Introduction to Computer Vision (CS4670), Fall 2010
Assigned: Sunday, October 24
Proposal Due: Friday,
October 29 by 11:59pm (via CMS)
Status Report: Friday,
November 19, 11:59pm
Final Presentation Slides
Due: Sunday, December 12, 7:59pm
Final Presentation: Monday, December 13, 9-11:30am, *** Location: ***
Writeup/Code Due: Tuesday, December 14,
Synopsis and Guidlines
Final Project Ideas!
Synopsis and Guidelines
The final project is an open-ended project in mobile computer
vision. In teams of two or three, you will come up with a project
idea (some ideas to get you started are described below), then
implement it on a Nokia N900. Your project must involve some kind of
demo that you can show in class, either through a live demo or a video
that you have created of the system in action. The project could be a
new research project, or a reimplementation of an existing system, but
must involve a non-trivial implementation of an computer vision
algorithm or system. Teams of three will be expected to devise and
implement a more ambitious project than teams of two.
The goal of the project is (1) to learn more about a subfield of
computer vision, and (2) get more hands-on experience with computer
vision on mobile devices.
How ambitious/difficult should your project be? Each team
member should count on committing at least twice the work as in
Accordingly, you won't be able to implement something arbitrarily
ambitious, but please feel free to use your imagination when coming up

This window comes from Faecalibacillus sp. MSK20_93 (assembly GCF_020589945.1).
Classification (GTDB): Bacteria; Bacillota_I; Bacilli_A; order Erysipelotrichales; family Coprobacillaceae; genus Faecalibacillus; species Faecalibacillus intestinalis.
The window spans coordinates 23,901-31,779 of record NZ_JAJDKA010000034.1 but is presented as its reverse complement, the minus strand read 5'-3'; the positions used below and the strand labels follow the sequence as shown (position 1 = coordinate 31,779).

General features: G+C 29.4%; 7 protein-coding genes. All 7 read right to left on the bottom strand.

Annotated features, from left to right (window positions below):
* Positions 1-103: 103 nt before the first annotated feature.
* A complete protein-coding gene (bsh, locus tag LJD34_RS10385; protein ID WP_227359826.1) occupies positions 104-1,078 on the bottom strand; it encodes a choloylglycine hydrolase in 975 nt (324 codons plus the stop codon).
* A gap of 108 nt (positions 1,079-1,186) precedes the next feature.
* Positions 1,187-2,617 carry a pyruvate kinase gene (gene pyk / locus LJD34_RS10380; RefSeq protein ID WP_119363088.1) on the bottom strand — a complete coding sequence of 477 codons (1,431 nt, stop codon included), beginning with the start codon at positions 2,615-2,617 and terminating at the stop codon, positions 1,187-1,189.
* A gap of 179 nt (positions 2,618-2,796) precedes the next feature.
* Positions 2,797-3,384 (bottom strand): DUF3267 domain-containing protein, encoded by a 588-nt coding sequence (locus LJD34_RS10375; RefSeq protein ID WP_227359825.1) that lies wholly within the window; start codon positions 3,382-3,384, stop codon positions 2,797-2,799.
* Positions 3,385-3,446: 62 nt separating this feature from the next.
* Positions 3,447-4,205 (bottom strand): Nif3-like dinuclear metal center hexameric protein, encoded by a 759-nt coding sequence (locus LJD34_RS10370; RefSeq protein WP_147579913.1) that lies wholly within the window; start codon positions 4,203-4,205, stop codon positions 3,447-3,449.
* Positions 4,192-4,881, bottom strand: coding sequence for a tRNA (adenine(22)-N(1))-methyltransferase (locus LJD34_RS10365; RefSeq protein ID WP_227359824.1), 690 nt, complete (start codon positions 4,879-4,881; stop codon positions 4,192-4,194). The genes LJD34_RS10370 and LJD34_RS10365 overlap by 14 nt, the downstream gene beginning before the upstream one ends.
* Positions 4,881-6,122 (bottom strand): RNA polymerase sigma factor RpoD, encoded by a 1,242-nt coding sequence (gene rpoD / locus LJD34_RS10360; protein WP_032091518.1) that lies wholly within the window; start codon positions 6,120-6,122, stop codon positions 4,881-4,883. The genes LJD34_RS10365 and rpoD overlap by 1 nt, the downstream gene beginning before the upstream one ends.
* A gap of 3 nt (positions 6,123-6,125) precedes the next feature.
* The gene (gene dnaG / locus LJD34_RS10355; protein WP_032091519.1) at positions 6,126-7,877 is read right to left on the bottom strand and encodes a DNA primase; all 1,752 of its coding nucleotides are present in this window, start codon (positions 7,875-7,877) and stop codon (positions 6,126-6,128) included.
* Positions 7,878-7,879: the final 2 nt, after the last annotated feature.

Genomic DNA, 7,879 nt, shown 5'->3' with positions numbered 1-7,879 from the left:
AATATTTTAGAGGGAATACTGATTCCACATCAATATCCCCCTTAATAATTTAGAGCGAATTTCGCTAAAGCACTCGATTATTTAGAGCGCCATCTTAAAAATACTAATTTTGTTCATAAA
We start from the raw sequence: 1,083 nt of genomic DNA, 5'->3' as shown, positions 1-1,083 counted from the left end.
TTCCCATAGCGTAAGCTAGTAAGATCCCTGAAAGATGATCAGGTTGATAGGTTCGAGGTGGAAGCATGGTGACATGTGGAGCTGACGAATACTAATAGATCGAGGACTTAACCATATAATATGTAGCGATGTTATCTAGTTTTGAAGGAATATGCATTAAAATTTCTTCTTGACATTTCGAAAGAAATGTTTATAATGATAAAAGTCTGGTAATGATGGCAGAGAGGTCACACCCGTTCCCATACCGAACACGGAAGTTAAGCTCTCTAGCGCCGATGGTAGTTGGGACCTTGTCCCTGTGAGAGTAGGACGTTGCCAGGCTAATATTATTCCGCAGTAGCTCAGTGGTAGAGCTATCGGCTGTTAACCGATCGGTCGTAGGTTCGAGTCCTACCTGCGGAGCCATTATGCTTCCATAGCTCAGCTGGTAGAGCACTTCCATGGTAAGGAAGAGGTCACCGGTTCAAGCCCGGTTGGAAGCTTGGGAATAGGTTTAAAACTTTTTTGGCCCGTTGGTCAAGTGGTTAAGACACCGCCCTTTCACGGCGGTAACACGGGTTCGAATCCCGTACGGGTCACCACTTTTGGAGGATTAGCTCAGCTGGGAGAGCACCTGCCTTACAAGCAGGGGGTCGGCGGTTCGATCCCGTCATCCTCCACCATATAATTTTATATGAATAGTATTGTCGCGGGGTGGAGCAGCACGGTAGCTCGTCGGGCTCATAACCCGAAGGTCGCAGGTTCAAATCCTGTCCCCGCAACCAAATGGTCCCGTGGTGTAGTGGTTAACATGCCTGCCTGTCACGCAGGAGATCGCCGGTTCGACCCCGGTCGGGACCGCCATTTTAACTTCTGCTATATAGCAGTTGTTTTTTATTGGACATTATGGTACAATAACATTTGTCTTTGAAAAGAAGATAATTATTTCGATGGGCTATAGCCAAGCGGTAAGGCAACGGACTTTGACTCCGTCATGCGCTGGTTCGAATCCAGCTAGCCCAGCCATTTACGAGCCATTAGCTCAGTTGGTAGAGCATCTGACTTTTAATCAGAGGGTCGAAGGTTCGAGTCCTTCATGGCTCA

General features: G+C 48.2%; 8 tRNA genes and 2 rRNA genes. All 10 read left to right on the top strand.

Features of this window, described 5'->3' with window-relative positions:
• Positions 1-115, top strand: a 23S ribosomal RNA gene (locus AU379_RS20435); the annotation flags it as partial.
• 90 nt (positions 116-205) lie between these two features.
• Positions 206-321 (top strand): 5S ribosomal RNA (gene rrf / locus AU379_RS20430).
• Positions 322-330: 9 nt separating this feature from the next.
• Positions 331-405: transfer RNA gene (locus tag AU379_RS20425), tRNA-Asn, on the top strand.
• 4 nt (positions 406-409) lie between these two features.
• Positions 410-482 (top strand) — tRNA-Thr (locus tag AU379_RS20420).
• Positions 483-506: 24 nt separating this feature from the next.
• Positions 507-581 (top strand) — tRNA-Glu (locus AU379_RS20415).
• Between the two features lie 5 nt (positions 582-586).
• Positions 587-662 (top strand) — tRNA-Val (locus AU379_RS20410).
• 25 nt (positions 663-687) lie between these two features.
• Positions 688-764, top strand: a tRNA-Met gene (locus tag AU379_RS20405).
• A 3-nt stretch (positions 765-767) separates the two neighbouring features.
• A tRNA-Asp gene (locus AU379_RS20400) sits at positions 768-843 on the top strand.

with projects, and to implement a prototype system that could
be extended in interesting ways. As part of the project, you can use
any capability that you can think of. For instance, the phone comes
with wireless, a touch screen, accelerometer, GPU, GPS, and other
bells and whistles. You can set up a remote server that listens for
requests from the phone, and runs some vision algorithm on the server.
You can use Google Streetview, or any other existing API on the Web
(as long as you still implement something interesting yourselves).
Each team will turn in an approximately one-page proposal
describing their project. It should specify:
- Your team members
- Project goals. Be
specific. Describe what the inputs to the system are,
and what the outputs will be.
- Brief description of your
approach. If you are implementing or extending a previous method,
give the reference and web link to the paper.
- Will you be using helper code
(e.g., available online) or will you implement it all yourself?
- Breakdown--what will each
team-member do? Ideally, everyone should do something imaging/vision
related (it's not good for one team member to focus purely on
user-interface, for instance).
- Special equipment that will
be needed. We may be able to help with servers, extra
Turn in the proposal
by Thursday, October 28 (by 11:59pm).
Each team will turn in a one page status report for their project
on Friday, November 19 by 11:59pm. This report should
present your progress to date, including preliminary results, as well